Campaign '88: The battle for the South. Parties vie for the South's conservatives

The story of the solid South, that crumbled political bedrock under the national Democratic Party, can be heard most afternoons around the coal stove in W.E. Griffin's crossroads store. ``People around here are 80 percent registered Democrat,'' says Calvin Davenport, sitting elbows on crossed knees on an upended wooden box. ``And they vote about 80 percent Republican down the line.''

Such is the hollow shell that remains of the old-line Democratic South.

Mr. Davenport, an east Carolina general contractor, admits that if he could become a Republican secretly, ``I would have switched a long time ago. But some people are Democrats so strong they might not want a Republican building a house for them.''

Old loyalties loosen slowly, but they are loosening.

Vast numbers of white Southerners remain Democrats only because county clerks and sheriffs are still chosen in the Democratic primary, because they fear social or business backlash, or because of sentimental attachment to the party of their parents.

Yet to win the White House next November, the Democrats need to carry much of the South.

``An irrefutable argument can be made,'' says William Galston of the Roosevelt Center, and former issues director for the Mondale campaign, ``that the election will be won or lost in the South.''

So on March 8, Super Tuesday, Democrats want Southern voters to promote a nominee who can come back in November and beat the Republicans here.

The middle-class modern South is not dramatically different from other regions. But the South remains poorer, less schooled, blacker, more religious, more rural, more conservative, and - in recent presidential voting - more Republican than the rest of the country.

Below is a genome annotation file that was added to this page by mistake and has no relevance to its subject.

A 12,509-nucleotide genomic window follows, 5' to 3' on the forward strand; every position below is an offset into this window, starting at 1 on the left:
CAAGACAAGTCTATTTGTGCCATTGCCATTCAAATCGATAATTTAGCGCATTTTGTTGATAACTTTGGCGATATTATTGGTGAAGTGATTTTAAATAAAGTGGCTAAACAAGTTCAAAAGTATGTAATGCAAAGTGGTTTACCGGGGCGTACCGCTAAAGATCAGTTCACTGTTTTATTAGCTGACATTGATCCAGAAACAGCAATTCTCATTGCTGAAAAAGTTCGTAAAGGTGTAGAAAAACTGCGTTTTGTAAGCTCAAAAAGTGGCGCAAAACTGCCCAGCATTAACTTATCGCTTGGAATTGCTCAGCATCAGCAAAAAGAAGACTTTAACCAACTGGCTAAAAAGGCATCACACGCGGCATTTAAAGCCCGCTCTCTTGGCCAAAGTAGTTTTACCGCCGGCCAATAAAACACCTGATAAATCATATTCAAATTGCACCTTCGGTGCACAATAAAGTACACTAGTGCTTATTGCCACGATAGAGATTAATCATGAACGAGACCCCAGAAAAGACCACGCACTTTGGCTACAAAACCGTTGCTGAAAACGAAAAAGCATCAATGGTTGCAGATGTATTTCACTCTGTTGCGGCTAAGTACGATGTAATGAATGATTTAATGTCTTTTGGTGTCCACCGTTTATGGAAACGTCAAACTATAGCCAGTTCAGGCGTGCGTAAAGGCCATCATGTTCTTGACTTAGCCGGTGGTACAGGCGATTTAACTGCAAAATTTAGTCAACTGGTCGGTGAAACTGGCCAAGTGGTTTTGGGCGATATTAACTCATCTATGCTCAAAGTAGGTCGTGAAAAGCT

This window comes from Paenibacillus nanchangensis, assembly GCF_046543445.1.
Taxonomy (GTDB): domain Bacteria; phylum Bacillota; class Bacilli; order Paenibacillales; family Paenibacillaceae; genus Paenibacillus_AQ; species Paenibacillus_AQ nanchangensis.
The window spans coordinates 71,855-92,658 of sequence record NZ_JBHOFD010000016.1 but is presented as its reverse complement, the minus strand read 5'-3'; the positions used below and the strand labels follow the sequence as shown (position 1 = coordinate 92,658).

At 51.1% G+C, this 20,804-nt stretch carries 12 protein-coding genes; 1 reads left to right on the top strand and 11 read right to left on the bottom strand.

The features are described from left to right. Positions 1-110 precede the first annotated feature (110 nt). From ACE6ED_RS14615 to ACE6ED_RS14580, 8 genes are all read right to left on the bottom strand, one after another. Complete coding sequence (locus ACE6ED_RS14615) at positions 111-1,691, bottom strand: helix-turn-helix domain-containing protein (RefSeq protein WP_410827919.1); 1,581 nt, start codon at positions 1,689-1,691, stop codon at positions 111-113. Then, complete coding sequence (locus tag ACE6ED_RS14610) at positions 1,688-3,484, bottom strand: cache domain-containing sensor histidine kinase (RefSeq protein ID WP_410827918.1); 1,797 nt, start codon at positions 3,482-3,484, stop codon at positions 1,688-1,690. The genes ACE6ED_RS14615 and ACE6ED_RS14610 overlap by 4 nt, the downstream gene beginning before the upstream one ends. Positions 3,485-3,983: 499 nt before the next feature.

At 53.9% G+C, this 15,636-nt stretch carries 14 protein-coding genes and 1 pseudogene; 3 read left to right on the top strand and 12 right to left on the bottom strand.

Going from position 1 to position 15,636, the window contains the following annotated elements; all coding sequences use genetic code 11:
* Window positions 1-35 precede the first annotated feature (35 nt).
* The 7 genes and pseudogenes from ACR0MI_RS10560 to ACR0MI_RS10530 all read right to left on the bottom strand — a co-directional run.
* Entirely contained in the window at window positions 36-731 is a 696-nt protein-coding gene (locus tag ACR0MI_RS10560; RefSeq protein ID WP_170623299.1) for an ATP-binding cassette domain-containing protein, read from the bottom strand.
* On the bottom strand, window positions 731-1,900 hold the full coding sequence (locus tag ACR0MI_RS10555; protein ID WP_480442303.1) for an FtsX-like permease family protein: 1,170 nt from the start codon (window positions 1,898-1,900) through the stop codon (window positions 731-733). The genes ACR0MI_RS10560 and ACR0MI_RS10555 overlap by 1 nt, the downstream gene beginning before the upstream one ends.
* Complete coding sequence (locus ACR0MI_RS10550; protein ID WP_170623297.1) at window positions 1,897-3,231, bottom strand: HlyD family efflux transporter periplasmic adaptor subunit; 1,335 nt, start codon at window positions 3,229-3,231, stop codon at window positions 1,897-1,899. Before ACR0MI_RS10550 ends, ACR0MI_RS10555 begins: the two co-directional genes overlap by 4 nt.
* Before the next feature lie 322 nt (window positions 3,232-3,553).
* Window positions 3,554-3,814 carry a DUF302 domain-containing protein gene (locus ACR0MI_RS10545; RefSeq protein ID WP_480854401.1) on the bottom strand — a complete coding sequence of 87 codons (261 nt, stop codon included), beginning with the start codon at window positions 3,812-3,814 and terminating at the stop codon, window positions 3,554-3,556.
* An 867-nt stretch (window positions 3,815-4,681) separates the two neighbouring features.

White Southerners have not grown more conservative. But an immensely popular Ronald Reagan blew wide open a Southern belief that was already badly strained: that conservatives belong with Democrats.

As the presidential candidates curry favor in the South, they encounter a region distinctly more tradition-minded and conservative than the rest of the country on cultural and national defense issues. Southerners more often than other Americans favor school prayer, high defense spending, and aid to the contras.

Year by year, the South is steadily becoming more suburban, middle class, and Republican. Country folk go to college, move to metropolitan suburbs, and find their traditional values can transplant intact into upwardly mobile Republicanism. Northern professionals, largely moderate Republicans, move to Sunbelt cities and add to party ranks.

Black Republicans can be found, too. The party of Lincoln, the political home of blacks from emancipation until the New Deal, still attracts a remnant of those voters. Some members of the growing black middle class also identify with the business-minded Republicans.

But fully 90 percent of blacks vote Democratic year in, year out. With voter turnouts as high as or higher than among whites, blacks have become the backbone of the Democratic Party - the very party once monolithic in the South as the party of white supremacy.